- - - - - - - - - - - - - - - - - - - - - - - - - - - - - - - -
              Thank you to our families of soldiers, many of whom have given so much more then the rest of us for the Freedom we enjoy.

              It is true, there is nothing free about freedom, don't be so quick to give it away.

              Comment


              • #8
                Seems like there are some chronic "hoarders" here who really do have the "bug" and just can't toss either the addiction or stuff that they've hoarded.

                I'm not one of them!!!

                Comment


                • #9
                  Oddly enough---

                  When I work in someone else's shop I am a chronic tidy upper. No more than just the tools I am immediately using out of place. In my own I am still " MR Muddle". I start with good intentions, and a clear bench but get sidetracked with the need to ' Git er done". It does not help that I keep my models upstairs and often outside and am getting my exercise on the basement stairs.Now is set up and testing time for the models, frequently I have them in steam and want to use the shop for a minor item, so I come down , do what is needed and return to the model quickly without tidying up. After a day of that I am lucky to see bench beneath the clutter. regards David Powell

                  Comment


                  • #10
                    I always put tools back where they go when i'm done something.

                    Comment


                    • #11
                      Tool living is a disease. Seriously, it is an addiction for which I know of no cure. You just have to try to keep in in check as much as you can and know that after you're gone, no one else in the family will love them as much as you. In the meantime, you MUST enjoy! Even the mess has some merit. You've been working with your tools!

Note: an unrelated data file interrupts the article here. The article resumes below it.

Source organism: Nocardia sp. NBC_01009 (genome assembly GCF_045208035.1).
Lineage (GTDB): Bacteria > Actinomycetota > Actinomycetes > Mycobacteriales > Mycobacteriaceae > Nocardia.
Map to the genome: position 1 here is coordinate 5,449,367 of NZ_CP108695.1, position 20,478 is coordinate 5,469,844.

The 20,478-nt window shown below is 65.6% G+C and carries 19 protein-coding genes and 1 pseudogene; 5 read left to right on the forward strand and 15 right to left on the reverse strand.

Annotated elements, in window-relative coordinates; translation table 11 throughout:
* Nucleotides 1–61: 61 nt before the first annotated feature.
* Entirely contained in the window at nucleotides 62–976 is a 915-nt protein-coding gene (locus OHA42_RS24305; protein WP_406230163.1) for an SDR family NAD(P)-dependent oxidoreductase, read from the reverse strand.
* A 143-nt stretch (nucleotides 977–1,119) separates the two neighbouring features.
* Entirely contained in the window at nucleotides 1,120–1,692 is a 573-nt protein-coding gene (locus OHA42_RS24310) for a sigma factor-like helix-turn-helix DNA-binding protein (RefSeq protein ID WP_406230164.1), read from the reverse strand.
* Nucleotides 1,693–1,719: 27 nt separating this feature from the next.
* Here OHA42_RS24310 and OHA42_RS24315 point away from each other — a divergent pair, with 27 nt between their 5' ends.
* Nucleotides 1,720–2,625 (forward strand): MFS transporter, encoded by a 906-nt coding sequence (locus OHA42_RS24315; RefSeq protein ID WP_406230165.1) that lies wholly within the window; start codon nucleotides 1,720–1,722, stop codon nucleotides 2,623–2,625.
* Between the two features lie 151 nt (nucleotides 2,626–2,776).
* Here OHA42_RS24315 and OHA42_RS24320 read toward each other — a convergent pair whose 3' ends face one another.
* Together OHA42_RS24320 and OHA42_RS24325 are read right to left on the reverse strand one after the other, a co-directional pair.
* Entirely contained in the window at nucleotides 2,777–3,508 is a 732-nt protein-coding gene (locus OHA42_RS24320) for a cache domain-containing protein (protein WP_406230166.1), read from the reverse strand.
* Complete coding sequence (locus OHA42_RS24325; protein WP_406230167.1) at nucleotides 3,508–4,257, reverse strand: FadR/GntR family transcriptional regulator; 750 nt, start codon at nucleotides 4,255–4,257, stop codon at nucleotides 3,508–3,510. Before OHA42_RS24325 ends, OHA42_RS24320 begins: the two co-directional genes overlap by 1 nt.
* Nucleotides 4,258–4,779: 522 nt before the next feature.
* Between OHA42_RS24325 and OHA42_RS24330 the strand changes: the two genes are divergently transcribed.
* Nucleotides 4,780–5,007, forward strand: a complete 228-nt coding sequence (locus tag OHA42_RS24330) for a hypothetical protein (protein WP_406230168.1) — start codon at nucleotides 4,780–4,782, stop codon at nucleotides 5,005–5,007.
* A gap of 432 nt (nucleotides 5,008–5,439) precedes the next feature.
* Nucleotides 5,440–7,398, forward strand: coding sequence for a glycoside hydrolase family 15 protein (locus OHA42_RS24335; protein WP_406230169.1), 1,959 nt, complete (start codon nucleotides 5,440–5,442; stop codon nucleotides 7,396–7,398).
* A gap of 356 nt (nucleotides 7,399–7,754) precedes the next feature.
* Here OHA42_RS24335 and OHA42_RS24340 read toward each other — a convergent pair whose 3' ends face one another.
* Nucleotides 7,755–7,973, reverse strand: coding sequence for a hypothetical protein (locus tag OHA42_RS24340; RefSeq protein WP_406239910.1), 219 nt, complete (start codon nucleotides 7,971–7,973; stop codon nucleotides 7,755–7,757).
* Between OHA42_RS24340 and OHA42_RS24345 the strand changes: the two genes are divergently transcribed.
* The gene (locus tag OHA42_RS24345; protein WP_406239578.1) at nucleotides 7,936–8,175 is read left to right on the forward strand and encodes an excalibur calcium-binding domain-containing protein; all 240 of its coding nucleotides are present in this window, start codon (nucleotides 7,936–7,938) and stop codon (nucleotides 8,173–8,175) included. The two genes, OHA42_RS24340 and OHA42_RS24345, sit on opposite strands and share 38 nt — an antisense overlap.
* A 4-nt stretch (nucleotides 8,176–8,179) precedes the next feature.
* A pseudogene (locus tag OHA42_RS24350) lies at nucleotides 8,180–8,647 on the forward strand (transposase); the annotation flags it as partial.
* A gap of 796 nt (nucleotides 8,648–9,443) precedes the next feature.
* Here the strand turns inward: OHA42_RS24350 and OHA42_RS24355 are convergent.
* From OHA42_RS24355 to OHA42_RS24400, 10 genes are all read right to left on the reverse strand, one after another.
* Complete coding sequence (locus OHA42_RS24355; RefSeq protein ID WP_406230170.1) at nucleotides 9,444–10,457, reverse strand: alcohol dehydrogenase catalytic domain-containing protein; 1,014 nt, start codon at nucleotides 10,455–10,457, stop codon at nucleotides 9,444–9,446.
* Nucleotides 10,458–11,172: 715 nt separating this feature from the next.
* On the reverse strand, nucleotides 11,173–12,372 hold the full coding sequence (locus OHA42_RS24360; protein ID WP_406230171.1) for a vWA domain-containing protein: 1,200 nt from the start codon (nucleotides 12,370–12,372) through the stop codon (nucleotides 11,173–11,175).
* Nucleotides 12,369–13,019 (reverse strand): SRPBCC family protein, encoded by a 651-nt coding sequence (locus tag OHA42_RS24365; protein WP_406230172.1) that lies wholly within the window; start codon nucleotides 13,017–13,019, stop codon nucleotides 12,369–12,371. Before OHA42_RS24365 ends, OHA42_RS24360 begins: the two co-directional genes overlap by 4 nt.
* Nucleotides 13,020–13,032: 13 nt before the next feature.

Vitَria, Brazil

                      Comment


                      • #12
                        I start with a clean bench and good intentions of putting the tools I'm using next to the work, keeping everything tidy. But more tools are always needed so they build up. Then I'm concentrating on the work and start putting tools down in random places rather than next to the work. Eventually I spend more time looking for the tool I just used than using the tool.

                        My rule now is that if I spend more than a few seconds locating a tool I put every tool I come across back in its place, even if I know I'm going to use it again shortly. I do this until I find the tool that started the search. Not perfect but it helps to constrain my clutter bug tendency.

                        John

                        Comment


                        • #13
                          I don't have enough room to be messy and still do good work.

                          Every time I've wrecked a piece, so far, has been when I've been working messy.

                          So I'm learning to just have out the tools for the job and put everything else away.
                          Hemi-proprietor,
                          Esoteric Garage

                          Comment


                          • #14
                            Originally posted by Tait
                            I don't have enough room to be messy and still do good work.

                            Every time I've wrecked a piece, so far, has been when I've been working messy.

                            So I'm learning to just have out the tools for the job and put everything else away.


                            Exactly, I can't stand a messy workbench or floor..........................
                            .

                            Sir John , Earl of Bligeport & Sudspumpwater. MBE [ Motor Bike Engineer ] Nottingham England.



                            Comment


                            • #15
                              Totally agree John, but I would like to know where you get that "tool pattern laminate flooring" Then again I haven't got the headroom as it seems at least a foot thick.

                              The cure to a messy bench is - build more benches, this affliction is a gift not an illness.

                              Regards

                              Keith

                              Comment

                              Working...
                              X